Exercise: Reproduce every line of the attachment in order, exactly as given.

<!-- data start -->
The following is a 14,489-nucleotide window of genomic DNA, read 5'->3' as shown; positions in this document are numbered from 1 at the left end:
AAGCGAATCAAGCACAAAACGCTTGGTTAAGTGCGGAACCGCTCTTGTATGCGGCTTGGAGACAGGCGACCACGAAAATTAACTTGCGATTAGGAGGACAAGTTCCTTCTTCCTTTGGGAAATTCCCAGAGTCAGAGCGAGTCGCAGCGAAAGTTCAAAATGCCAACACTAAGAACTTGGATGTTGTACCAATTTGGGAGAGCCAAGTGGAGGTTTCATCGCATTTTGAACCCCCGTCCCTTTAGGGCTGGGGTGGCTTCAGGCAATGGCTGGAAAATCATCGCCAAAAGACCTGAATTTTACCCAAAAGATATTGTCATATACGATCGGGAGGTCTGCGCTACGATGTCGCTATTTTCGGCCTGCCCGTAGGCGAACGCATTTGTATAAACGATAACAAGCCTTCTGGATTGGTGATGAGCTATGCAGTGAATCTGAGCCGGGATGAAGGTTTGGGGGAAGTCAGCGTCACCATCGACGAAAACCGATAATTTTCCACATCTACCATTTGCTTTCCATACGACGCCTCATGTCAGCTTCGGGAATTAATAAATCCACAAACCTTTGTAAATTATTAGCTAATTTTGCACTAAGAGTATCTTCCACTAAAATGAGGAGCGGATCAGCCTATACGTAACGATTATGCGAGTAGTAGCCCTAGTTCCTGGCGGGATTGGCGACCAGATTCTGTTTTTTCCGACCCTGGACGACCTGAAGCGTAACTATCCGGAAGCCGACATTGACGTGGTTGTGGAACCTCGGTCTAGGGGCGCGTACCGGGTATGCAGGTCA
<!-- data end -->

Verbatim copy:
The following is a 14,489-nucleotide window of genomic DNA, read 5'->3' as shown; positions in this document are numbered from 1 at the left end:
AAGCGAATCAAGCACAAAACGCTTGGTTAAGTGCGGAACCGCTCTTGTATGCGGCTTGGAGACAGGCGACCACGAAAATTAACTTGCGATTAGGAGGACAAGTTCCTTCTTCCTTTGGGAAATTCCCAGAGTCAGAGCGAGTCGCAGCGAAAGTTCAAAATGCCAACACTAAGAACTTGGATGTTGTACCAATTTGGGAGAGCCAAGTGGAGGTTTCATCGCATTTTGAACCCCCGTCCCTTTAGGGCTGGGGTGGCTTCAGGCAATGGCTGGAAAATCATCGCCAAAAGACCTGAATTTTACCCAAAAGATATTGTCATATACGATCGGGAGGTCTGCGCTACGATGTCGCTATTTTCGGCCTGCCCGTAGGCGAACGCATTTGTATAAACGATAACAAGCCTTCTGGATTGGTGATGAGCTATGCAGTGAATCTGAGCCGGGATGAAGGTTTGGGGGAAGTCAGCGTCACCATCGACGAAAACCGATAATTTTCCACATCTACCATTTGCTTTCCATACGACGCCTCATGTCAGCTTCGGGAATTAATAAATCCACAAACCTTTGTAAATTATTAGCTAATTTTGCACTAAGAGTATCTTCCACTAAAATGAGGAGCGGATCAGCCTATACGTAACGATTATGCGAGTAGTAGCCCTAGTTCCTGGCGGGATTGGCGACCAGATTCTGTTTTTTCCGACCCTGGACGACCTGAAGCGTAACTATCCGGAAGCCGACATTGACGTGGTTGTGGAACCTCGGTCTAGGGGCGCGTACCGGGTATGCAGGTCA